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Partnership formed between CSIU and health experts

As featured in The News-Item

MANDATA — Line Mountain School District Superintendent Dave Campbell announced a partnership has been formed with Central Susquehanna Intermediate Unit (CSIU) and experts from Geisinger Medical Center, in Danville, and Evangelical Community Hospital, in Lewisburg, to create a regional plan to reopen schools.

During the district’s virtual school board meeting Tuesday evening, Campbell shared a statement generated by the CSIU, which said the partnership will utilize local and global research and best practices, along with the most current recommendations from the Centers for Disease Control and Prevention (CDC) and the Pennsylvania Department of Education.

CSIU consists of 17 school districts and three career and technical education centers in a five-county region that consists of 37,000 students and 4,000 educational staff members.

The CSIU said the collaboration between the medical and educational communities will be ongoing throughout the duration of the pandemic to “inform shifts in the virus, as well as emerging medical trends.”

“As a unified region, we are committed to keeping our students and staff safe, while providing the highest quality education possible for our students and families in person and through virtual learning tools,” the CSIU stated.

Campbell said there will be ongoing joint meetings with other local school district stakeholders to share ideas and current best practices until the end of the pandemic.

A regional superintendent and stakeholders meeting, facilitated by the CSIU, will be held on Monday, July 13.

On Tuesday, July 14, the Line Mountain school board will hold a meeting to review the proposed reopen plan, which will also be available on the district website for review and comments for two weeks.

On Tuesday, July 28, the school board will conduct a meeting to allow public feedback and finalize the plan.

Campbell said the district intends to reopen schools, including bus transportation, to all students using the approved district calendar date of Monday, Aug. 17.

“The virus will not disappear by Monday, Aug. 17, 2020, but, as being witnessed currently, its level of spread may change,” Campbell said. “Realizing COVID-19 will be present throughout the foreseeable future and outbreaks may be determined and change as our community continues to reopen, flexibility will be an upmost priority.”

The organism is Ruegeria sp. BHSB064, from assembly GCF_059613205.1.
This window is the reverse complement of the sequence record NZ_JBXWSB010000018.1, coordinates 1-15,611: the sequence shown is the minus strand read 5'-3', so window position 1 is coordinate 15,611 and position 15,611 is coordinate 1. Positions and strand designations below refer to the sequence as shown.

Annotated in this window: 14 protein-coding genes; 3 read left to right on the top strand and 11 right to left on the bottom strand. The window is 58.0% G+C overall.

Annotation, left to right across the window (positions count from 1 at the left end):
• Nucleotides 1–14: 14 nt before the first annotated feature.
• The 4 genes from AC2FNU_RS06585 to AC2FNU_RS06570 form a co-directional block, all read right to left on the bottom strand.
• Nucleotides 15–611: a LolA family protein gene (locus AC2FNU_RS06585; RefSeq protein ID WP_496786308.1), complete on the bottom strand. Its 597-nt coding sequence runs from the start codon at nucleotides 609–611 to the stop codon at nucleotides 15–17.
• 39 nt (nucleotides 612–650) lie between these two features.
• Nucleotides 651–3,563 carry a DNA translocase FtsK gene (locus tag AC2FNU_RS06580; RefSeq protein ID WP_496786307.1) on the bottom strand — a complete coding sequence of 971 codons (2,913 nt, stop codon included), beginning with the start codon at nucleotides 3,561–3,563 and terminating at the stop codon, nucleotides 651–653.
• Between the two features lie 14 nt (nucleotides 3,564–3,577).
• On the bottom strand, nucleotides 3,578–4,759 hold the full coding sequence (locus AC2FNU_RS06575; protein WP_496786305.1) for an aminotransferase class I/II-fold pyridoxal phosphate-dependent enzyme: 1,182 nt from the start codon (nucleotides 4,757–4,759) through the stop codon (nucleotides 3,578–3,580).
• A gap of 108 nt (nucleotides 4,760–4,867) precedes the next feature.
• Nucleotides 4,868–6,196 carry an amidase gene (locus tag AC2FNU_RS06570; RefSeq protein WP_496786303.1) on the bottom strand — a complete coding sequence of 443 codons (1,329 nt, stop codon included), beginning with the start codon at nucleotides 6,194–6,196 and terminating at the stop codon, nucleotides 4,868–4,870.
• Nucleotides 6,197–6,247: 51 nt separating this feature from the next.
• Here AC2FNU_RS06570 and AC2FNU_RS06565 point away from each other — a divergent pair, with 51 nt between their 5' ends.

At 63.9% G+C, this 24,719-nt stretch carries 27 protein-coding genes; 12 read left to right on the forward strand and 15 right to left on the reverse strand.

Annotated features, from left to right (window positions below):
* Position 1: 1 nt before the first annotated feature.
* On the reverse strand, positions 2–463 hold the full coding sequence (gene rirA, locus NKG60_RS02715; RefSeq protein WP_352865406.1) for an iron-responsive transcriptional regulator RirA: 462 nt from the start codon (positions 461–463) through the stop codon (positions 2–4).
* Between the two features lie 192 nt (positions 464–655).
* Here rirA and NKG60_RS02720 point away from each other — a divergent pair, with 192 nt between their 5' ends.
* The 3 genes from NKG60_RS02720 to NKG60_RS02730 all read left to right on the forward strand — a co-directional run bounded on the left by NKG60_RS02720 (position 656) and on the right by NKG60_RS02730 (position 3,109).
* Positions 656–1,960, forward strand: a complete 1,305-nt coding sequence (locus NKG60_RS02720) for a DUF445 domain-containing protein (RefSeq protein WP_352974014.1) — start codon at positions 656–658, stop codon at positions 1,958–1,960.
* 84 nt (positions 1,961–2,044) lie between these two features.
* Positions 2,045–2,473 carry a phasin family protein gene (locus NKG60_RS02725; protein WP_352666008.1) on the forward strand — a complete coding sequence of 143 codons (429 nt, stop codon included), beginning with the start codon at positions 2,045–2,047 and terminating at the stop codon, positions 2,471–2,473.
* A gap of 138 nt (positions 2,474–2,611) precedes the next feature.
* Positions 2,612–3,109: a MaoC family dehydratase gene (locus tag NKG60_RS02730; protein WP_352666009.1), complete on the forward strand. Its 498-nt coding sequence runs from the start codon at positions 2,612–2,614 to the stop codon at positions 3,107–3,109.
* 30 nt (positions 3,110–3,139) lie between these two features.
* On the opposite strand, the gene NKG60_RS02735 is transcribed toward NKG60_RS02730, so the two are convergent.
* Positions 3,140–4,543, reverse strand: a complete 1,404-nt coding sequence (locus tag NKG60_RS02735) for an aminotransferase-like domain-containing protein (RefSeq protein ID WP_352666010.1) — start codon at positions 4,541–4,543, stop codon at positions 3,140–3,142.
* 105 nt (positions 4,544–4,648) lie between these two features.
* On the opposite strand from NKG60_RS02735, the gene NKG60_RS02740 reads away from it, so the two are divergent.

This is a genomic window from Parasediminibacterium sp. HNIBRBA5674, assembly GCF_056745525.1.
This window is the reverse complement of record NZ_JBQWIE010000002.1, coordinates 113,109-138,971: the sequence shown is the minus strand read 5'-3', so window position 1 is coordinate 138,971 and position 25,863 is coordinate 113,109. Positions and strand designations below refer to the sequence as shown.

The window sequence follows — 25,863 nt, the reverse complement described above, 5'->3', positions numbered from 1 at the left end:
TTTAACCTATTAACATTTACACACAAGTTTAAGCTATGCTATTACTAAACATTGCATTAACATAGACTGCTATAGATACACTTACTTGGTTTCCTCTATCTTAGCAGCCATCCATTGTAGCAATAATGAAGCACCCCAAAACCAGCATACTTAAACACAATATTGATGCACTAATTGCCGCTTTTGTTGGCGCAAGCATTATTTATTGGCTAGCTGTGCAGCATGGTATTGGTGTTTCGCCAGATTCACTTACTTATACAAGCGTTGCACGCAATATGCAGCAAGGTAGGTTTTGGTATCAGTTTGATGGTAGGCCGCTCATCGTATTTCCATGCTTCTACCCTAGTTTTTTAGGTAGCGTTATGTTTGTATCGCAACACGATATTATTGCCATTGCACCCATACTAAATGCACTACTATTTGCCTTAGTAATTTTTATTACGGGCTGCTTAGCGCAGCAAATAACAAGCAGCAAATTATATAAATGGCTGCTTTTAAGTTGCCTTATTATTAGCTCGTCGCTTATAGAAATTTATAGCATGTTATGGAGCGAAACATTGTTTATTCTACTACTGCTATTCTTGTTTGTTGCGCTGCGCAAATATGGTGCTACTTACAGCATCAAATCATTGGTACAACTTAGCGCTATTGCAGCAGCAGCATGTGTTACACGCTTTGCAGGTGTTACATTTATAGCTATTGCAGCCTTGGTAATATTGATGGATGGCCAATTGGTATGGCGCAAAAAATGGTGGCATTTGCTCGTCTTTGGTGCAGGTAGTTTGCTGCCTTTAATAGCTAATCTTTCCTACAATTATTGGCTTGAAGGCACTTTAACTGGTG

Campbell said current goals of the district plan include:

• A screening process for all staff and students each day using a tiered approach where most screening occurs at home and is reported through a system.

• Isolating symptomatic individuals until they are sent home.

• Developing a plan to work with healthcare professionals and families on a case-by-case basis to determine what steps are required if a student or staff member tests positive for COVID-19.

• Physically distance students and staff as much as facilities allow.

• Require and enable students and staff to wash hands with soap and water or antibacterial gel thoroughly and often.

Campbell said that although the district cannot identify a finite number, the district’s plan will be committed to adjusting its approach based on the reality of the virus’ spread in the region.

The district will be implementing safe-health practices, such as encouraging students to wash hands, which were also in place prior to schools closing.

Campbell said he doesn’t perceive an issue with younger students following health and safety guidelines, noting that teachers worked well with students prior to the shutdown.

Doug Wolfe, director of plants operations and maintenance, informed the board that about $30,000 has already been used to purchase various sanitization products and equipment, including disinfected sprayers, 9,000 masks and 1,000 bottles of hand sanitizer.

Future purchases may include student and teacher laptops, no-touch thermometers and an upgrade to the district’s phone system.

The district will receive $289,283 from the Elementary and Secondary School Emergency Relief Fund and $166,055 from the Pennsylvania Commission on Crime and Delinquency to make COVID-19-related purchases.

In other business, Brad Skelton, dean of students and athletic director, announced that the 2020 prom rescheduled for Aug. 21 has now been canceled due to the pandemic. The junior class, he said, will invite all 2020 graduates, along with an age-appropriate guest, to the 2021 prom at the Silver Moon Banquet Hall on April 24.

Skelton said practices for fall sports and the band can resume on June 29. He said coaches must meet with him and the district’s athletic trainer to review health and safety guidelines established by the district, such as temperature screenings.

The district reopening of sports plan is expected to be posted on the district’s website in the near future.